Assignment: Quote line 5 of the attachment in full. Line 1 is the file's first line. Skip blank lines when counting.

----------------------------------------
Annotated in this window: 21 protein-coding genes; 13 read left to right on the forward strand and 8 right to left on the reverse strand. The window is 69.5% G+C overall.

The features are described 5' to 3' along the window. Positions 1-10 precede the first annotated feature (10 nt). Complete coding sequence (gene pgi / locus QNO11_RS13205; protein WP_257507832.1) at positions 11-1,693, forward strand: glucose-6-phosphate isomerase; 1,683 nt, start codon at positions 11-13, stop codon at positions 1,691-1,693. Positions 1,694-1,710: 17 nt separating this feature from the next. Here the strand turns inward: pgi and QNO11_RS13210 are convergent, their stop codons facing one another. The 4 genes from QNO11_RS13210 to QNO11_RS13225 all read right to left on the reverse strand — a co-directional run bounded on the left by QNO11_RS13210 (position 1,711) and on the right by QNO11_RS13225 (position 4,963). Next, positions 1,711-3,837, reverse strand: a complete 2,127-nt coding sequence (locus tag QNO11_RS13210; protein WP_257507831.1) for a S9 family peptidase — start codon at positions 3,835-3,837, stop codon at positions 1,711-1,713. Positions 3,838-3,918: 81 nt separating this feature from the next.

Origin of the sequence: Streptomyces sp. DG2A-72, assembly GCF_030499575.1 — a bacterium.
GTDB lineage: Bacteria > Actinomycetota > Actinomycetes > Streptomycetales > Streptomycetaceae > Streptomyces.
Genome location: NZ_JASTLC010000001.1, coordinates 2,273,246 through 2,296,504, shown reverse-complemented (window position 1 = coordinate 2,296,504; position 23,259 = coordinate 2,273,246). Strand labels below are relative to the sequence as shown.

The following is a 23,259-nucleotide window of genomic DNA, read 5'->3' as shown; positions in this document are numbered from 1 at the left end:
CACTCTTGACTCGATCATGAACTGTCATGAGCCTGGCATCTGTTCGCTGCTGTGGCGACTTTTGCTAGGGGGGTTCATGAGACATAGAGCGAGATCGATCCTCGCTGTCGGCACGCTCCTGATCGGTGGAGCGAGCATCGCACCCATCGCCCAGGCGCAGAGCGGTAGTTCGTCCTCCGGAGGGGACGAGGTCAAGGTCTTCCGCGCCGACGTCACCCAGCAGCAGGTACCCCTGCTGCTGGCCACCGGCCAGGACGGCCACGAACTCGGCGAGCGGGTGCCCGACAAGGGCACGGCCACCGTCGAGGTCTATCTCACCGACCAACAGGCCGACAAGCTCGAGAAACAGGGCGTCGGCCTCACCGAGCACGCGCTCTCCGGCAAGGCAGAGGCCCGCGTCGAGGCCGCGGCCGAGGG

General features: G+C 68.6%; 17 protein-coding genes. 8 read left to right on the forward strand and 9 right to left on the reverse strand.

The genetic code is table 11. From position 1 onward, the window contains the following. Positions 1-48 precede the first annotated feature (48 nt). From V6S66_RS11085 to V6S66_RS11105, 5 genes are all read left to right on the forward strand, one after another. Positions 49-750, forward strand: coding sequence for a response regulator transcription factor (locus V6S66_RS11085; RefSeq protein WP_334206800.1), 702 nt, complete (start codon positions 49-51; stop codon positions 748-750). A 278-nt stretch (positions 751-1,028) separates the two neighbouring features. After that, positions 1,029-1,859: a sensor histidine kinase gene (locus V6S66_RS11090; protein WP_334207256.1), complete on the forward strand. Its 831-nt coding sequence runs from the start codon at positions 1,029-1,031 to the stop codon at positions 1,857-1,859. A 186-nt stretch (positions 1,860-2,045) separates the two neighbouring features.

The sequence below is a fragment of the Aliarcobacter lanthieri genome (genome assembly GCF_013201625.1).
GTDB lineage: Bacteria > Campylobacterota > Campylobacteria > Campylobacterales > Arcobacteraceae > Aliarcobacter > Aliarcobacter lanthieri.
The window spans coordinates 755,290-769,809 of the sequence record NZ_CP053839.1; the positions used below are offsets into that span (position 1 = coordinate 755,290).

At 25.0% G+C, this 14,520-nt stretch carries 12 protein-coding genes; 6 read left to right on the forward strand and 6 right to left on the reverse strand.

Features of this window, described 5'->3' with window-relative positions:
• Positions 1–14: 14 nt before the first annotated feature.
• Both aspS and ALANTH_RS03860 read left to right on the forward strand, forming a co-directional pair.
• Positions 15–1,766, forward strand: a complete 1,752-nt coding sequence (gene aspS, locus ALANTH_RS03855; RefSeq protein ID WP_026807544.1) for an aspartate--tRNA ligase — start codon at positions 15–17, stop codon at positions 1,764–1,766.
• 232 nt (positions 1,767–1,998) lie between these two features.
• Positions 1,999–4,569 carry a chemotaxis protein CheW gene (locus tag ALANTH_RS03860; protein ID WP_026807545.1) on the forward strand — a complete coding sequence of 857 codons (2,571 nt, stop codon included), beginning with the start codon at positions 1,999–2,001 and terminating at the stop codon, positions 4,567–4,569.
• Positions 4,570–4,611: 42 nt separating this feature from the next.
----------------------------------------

Genome location: NZ_JASTLC010000001.1, coordinates 2,273,246 through 2,296,504, shown reverse-complemented (window position 1 = coordinate 2,296,504; position 23,259 = coordinate 2,273,246). Strand labels below are relative to the sequence as shown.